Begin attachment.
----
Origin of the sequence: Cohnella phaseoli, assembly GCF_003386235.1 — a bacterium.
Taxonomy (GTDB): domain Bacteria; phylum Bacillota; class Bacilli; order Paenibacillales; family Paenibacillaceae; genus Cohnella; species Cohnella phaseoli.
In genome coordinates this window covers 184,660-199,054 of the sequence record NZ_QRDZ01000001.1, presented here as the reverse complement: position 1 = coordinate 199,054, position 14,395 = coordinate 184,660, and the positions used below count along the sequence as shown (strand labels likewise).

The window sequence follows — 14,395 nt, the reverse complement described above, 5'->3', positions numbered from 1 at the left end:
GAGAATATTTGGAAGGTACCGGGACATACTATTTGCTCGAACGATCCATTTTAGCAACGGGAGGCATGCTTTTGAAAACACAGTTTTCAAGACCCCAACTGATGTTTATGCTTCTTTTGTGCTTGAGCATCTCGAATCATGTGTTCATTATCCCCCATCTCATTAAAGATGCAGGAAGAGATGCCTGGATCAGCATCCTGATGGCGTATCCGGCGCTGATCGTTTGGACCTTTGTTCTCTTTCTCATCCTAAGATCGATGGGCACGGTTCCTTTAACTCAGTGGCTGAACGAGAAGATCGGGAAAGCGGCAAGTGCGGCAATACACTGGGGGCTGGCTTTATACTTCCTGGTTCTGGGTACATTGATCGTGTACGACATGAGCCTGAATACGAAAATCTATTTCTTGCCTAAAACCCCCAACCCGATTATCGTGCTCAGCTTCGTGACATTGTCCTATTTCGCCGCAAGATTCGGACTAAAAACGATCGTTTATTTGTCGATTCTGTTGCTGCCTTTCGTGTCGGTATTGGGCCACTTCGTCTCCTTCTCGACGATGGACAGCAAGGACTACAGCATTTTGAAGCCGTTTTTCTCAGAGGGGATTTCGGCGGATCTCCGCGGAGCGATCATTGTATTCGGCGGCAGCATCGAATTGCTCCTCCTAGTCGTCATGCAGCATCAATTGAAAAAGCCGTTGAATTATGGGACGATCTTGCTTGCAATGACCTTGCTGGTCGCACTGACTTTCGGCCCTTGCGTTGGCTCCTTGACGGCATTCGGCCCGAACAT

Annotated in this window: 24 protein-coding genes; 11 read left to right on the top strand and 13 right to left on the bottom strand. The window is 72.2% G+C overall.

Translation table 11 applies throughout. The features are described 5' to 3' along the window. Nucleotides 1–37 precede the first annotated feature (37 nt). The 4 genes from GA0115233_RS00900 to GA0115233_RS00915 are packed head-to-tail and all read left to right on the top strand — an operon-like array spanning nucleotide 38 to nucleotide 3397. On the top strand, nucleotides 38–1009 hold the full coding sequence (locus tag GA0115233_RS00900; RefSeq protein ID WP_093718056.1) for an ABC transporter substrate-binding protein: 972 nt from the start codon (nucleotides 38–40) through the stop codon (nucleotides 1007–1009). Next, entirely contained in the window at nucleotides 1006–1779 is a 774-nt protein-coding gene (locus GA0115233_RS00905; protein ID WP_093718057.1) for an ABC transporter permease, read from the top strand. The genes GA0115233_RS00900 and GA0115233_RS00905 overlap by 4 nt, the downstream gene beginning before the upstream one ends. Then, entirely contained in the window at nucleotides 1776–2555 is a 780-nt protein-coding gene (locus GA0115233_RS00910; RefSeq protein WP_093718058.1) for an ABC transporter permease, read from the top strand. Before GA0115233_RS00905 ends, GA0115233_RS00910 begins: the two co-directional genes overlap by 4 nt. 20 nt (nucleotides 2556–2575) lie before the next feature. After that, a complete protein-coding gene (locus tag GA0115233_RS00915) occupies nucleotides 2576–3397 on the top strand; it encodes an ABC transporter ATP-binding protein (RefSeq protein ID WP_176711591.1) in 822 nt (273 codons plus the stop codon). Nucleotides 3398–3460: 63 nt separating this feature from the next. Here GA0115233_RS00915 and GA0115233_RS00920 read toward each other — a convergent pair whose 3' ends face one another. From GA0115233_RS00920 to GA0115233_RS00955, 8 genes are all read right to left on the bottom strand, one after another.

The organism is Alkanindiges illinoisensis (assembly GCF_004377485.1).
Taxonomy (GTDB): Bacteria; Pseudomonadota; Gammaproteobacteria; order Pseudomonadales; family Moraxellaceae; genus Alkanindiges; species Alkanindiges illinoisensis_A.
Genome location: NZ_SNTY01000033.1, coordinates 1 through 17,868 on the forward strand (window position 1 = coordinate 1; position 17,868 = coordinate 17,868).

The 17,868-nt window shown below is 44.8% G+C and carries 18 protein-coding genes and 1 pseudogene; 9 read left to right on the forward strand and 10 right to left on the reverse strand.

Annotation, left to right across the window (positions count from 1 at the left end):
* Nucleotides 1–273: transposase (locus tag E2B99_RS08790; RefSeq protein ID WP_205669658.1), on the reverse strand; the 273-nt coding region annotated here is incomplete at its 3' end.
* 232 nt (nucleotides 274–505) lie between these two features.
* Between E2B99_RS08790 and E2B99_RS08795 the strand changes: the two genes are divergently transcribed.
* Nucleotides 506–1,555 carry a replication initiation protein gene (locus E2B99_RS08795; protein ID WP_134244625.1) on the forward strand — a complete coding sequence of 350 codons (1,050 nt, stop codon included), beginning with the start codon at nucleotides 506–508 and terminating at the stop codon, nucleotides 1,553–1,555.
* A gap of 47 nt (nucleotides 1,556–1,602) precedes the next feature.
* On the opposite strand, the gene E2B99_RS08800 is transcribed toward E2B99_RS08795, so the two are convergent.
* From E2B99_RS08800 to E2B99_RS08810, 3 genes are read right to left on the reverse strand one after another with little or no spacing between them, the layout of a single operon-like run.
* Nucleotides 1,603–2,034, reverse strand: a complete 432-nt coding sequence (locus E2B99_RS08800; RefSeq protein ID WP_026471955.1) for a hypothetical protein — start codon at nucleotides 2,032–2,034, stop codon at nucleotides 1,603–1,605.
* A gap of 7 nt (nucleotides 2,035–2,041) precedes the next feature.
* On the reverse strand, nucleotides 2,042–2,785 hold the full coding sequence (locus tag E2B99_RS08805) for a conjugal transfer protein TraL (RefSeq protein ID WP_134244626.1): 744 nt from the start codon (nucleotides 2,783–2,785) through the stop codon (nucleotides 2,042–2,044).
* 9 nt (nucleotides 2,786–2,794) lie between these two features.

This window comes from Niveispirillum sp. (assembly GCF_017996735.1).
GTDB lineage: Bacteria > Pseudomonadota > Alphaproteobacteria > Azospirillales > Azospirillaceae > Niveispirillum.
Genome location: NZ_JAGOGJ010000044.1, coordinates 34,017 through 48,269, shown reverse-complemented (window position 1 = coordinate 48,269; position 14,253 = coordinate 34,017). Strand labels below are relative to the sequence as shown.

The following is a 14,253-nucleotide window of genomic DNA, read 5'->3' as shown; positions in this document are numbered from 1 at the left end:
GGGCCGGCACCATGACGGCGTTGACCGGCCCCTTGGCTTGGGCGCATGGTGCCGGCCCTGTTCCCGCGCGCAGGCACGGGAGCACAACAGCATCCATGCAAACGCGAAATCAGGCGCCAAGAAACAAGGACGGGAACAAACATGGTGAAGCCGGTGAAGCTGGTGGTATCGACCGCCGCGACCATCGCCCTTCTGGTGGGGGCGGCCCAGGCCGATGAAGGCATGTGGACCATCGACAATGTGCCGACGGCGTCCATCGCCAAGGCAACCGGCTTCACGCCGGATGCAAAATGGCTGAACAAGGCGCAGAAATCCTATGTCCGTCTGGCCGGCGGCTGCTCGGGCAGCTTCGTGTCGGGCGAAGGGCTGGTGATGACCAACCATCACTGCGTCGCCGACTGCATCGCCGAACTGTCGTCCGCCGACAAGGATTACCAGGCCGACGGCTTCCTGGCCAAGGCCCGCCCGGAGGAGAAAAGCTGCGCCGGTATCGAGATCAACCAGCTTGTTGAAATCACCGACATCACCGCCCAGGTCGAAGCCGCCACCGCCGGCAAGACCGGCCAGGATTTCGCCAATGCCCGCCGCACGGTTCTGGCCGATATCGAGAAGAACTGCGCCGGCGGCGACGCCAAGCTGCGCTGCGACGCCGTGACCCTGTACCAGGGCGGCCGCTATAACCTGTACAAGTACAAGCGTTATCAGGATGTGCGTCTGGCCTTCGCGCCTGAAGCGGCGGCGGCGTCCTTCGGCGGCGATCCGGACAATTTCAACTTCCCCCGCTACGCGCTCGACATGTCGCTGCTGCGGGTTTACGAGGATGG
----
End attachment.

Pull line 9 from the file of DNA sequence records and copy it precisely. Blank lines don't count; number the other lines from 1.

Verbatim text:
Taxonomy (GTDB): Bacteria; Pseudomonadota; Gammaproteobacteria; order Pseudomonadales; family Moraxellaceae; genus Alkanindiges; species Alkanindiges illinoisensis_A.